Nashville Milk Company v. Carnation Company

PETITIONER: Nashville Milk Company
RESPONDENT: Carnation Company
LOCATION: Philadelphia Board of Public Education

DOCKET NO.: 67
DECIDED BY: Warren Court (1957-1958)
LOWER COURT: United States Court of Appeals for the Seventh Circuit

CITATION: 355 US 373 (1958)
ARGUED: Nov 21, 1957
DECIDED: Jan 20, 1958

Facts of the case

Question

Media for Nashville Milk Company v. Carnation Company

Audio Transcription for Oral Argument - November 21, 1957 in Nashville Milk Company v. Carnation Company

Earl Warren:

Number 67, Nashville Milk Company, Petitioner versus Carnation Company.

Mr. Dixon, you may proceed.

Jerome F. Dixon:

May it please the Court.

I represent the petitioner who was the plaintiff below in a suit to recover treble damages caused by injuries by violations of Section 3 of the Robison-Patman Act.

The question presented here today in this suit now is whether a party injured by a violation of Section 3 has the right to sue for damages and injunction under Sections 4 and 16 of the Clayton Act.

Underlying that issue is whether Section 3 of the Robinson-Patman Act became a part of the Clayton Act.

If it did, then it's one of the antitrust laws for which remedy is given by Sections 4 and 16 of the Clayton Act.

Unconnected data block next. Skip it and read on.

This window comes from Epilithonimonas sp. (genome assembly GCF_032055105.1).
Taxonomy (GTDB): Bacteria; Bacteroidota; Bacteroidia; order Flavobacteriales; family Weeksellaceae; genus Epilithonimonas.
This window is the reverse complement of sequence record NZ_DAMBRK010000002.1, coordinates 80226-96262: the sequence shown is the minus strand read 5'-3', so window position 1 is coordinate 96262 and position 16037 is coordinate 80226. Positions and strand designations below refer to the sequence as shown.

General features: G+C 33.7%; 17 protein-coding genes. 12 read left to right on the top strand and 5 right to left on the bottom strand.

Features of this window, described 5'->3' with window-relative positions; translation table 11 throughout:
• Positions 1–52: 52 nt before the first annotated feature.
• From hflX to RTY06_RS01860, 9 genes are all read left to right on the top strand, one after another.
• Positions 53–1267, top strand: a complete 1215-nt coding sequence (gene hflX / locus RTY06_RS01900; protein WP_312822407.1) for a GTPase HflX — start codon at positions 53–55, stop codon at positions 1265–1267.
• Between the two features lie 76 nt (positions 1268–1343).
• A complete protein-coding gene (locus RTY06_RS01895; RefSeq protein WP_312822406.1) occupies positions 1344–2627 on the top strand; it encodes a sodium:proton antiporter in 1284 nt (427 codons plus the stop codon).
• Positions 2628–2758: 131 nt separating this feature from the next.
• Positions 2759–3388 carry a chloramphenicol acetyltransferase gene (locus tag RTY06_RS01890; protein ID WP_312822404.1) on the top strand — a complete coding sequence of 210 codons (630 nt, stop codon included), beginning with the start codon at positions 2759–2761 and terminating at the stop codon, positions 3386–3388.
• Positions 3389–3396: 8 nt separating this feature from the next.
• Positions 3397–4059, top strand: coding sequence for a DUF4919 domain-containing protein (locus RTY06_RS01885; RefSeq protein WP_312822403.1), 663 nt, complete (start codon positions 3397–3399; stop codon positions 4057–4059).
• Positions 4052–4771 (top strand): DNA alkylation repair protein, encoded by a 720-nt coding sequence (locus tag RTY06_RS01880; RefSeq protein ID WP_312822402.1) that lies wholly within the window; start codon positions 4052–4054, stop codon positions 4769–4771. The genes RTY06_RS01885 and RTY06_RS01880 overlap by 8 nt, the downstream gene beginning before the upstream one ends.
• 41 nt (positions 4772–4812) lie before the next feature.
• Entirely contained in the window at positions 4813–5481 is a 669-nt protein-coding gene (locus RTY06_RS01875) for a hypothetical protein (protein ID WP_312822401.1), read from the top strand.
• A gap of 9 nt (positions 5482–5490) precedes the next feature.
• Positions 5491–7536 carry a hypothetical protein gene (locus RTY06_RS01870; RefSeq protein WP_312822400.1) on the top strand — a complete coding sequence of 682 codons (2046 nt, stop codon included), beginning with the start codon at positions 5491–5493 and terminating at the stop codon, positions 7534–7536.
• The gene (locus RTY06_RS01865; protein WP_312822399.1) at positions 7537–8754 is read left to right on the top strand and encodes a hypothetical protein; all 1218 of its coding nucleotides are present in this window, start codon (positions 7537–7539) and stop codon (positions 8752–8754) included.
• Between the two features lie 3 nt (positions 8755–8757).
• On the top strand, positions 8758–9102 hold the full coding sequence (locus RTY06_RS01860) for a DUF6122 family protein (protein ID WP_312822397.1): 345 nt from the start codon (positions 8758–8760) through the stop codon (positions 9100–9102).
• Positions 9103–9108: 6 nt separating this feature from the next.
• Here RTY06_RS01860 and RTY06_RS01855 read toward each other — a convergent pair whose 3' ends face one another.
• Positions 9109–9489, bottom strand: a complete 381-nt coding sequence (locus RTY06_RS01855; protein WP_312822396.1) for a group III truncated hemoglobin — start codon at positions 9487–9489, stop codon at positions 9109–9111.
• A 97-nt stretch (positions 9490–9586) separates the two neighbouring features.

Let me describe the Robinson-Patman Act in general now and I would be a little more particular of it later on.

It consists of four Sections.

Section 1 of the Act or Section 1 of the bill clearly amended Section 2 of the Clayton Act.

Section 2 of the bill and which is also in regard to Section 2 of the Act is a saving clause preserving rights of action under pending causes of action.

Section 3 is the Section in question here.

Section 4 is an exemption of cooperative associations from the provisions of the Act.

Our position briefly stated this time is that the internal or what might be called an internal evidence consisting of the Robinson-Patman Act itself.

And what I might call the external evidence consisting of the debates in the proceedings in Congress, all, I contend, clearly show that Congress intended that all Sections of the Robinson-Patman Act should amend and become a part of the Clayton Act.

Now, let's get back to the Clayton Act for a moment.

Sections 4 and 16 of the Clayton Act, respectively, give the rights of action for treble damages and for injunction for injuries and violation of “the antitrust laws.”

Section 1 of the Clayton Act defines antitrust laws and it provides that the antitrust law shall include three named acts.

These acts are named by their titles.

One is the Sherman Act the title is given.

One is the Wilson Tariff Act and the third is the Clayton Act itself.

Therefore, whether a cause of action exist to the plaintiff here under Section 3 of the Robinson-Patman Act depends upon whether of not Section 3, became a part of the Clayton Act.

We contend it did by amendment.

Now the --

At the time that -- at the time that Section 1 was passed defining antirust laws, were there other statutes on the books within colloquial parlance could be called antitrust (Voice Overlap) --

Jerome F. Dixon:

The Sherman Act?

No, I mean the Sherman Act the --

Jerome F. Dixon:

And the Wilson Tariff Act.

-- Wilson Tariff Act and the Clayton Act.

Now beyond those were there other statutes (Voice Overlap) --